Local Festivals

Published on September 20th, 2021 | by TLV News


10th Annual Oxford Blues Festival Kicks Off Thursday, September 23 at Lamar Yard

Performers include R.L. Boyce and Anthony “Big A” Sherrod

After a one year hiatus due to the pandemic, Oxonians are excited to welcome back the annual Oxford Blues Festival this weekend. The festivities will begin Thursday evening, September 23, with a kickoff party at Lamar Yard on South Lamar Boulevard.

“The kickoff Thursday is kind of a welcome, a time for people who are coming in from out of town to relax and get settled into Oxford. We are going to kick off the festival to celebrate music, good food, and family and friends,” said said festival organizer Darryl Parker.

Parker also emphasized that the festival will follow all state health department guidelines to best ensure the safety of attendees.

First up Thursday evening will be Jimmy “Duck” Holmes and R. L. Boyce at 7 pm. Holmes is the proprietor of one of the oldest juke joints in Mississippi, The Blue Front Cafe in Bentonia. In the mid-2000s he began performing blues actively after many years of performing casually, and he has already garnered several awards and accolades. He is a practitioner and conscious advocate of a distinctive blues style from his hometown, whose most famous proponent was blues pioneer NehemiahSkip” James.

R.L. Boyce has been a musician since his days as a child growing up in Como, Mississippi, home to the great Hill Country bluesman Mississippi Fred McDowell. He started out as a drummer, playing for the Rising Star Fife and Drum Band with blues legend Otha Turner, all the while waiting to come out in front to sing and play guitar. His songs are often delivered in an improvisational fashion, with references to his collaborators, his environs and whatever else happens to be on his mind.

Following Holmes and Boyce at 8:15 pm is Dave Sherman, who is known for hard-driving blues tunes like The Duct Tape Blues and soulful songs about real life experiences of family, faith, and work. Sherman escorts his audiences from Mayberry to see Andy and Barney, to Alaska to witness the Gold Rush, and to a hospital corridor to hear a baby girl being born. Dave was born and raised in the Greenville, Mississippi, where learned the Delta Blues at an early age. He has shared the stage with such acts as with The Nitty Gritty Dirt Band, The Hues Corporation, and Blood Sweat & Tears. He currently resides in East Texas.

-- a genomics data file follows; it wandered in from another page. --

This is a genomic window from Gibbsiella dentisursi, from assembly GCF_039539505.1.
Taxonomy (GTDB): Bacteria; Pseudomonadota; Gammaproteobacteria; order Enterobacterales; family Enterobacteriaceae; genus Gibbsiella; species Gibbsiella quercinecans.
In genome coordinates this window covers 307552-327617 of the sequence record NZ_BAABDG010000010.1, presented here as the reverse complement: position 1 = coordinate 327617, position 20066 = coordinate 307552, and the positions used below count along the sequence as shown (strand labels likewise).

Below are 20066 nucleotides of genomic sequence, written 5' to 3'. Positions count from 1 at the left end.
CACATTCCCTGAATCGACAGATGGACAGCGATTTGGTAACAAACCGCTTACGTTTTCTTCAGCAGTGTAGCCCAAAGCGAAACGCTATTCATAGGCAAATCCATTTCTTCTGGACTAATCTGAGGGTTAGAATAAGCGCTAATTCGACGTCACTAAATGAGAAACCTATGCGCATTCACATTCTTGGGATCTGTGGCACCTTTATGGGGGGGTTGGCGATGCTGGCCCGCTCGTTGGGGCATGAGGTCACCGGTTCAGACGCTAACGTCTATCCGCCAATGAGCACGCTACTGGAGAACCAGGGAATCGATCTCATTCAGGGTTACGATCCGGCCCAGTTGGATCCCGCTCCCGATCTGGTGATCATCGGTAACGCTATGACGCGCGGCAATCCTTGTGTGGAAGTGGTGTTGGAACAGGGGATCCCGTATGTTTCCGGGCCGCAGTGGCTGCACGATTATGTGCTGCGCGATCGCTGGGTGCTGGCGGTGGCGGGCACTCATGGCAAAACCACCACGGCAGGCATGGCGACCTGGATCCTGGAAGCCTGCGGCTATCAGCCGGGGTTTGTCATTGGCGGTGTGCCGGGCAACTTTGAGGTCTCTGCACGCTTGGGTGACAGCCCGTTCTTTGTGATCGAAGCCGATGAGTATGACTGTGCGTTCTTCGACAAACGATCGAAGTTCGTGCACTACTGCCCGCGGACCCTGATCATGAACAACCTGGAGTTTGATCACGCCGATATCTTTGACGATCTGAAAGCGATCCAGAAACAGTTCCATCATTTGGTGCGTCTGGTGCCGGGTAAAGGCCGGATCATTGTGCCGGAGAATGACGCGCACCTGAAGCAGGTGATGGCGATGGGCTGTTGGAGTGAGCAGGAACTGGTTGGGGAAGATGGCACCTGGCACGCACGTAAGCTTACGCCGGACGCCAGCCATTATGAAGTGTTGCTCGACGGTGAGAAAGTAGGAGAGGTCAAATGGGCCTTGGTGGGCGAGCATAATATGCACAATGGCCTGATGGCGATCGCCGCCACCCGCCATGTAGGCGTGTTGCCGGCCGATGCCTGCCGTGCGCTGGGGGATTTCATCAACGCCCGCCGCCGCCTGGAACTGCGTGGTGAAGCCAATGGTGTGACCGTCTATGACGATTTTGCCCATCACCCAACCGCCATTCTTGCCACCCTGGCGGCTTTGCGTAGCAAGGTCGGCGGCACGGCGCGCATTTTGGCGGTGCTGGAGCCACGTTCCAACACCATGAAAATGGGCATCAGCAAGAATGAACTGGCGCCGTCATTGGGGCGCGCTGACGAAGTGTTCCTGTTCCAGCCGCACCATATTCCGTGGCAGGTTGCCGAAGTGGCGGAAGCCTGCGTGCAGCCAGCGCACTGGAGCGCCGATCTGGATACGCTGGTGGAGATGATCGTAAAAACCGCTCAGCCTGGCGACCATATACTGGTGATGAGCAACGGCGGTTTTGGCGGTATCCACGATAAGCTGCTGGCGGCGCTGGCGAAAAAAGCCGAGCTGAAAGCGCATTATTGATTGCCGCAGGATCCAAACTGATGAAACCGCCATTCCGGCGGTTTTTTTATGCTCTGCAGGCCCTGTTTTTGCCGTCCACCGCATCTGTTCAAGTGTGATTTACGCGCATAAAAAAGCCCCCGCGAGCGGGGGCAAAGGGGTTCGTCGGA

The night’s final act, Anthony “Big A” Sherrod, will take the stage at 9:30 pm. Sherrod is a current bluesman that performs regularly in Oxford. His natural showmanship proves that one can hear authentic music in Clarksdale today that is as good as it ever was historically. At present Anthony has a weekly residence at Red’s Lounge, the famous juke joint in Clarksdale’s historic downtown Arts & Culture District.

Like his deep Delta Blues forefathers, young Anthony’s introduction to music was found in the church. His father, E.J. Johnson, was a gospel singer that performed with The Golden Stars gospel group. By age 6, Anthony started playing, and he hasn’t stopped since. He is professionally proficient on bass and guitar, and he also plays drums, keyboards, and is the lead vocalist in his current band, Big A and the Allstars.

Anthony exemplifies the success of the blues music education after-school program at the Delta Blues Museum, where he studied under bluesman Mr. Johnnie Billington, who tutored young Anthony with a strict practice schedule of both music development and a focus on learning important life lessons.

As a young bass player, Anthony took the stage with Buddy Guy in Clarksdale. He regularly played at Delta Blues Museum events and held a Thursday gig at an important former Clarksdale venue, Sarah’s Kitchen. Sherrod has also appeared in a documentary film, played overseas, and regularly performs throughout the region and at festivals in the Mississippi Delta and across the country.

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The Local Voice is a bimonthly entertainment guide and newspaper based in Oxford, Mississippi, covering and distributed in North Central Mississippi, including Oxford, Ole Miss, Taylor, Abbeville, Water Valley, Lafayette County, Yalobusha County, and parts of Panola County, Marshall County, and Tupelo . The Local Voice is distributed free to over 255 locations in North Mississippi and also available as a full color PDF download worldwide on the internet.

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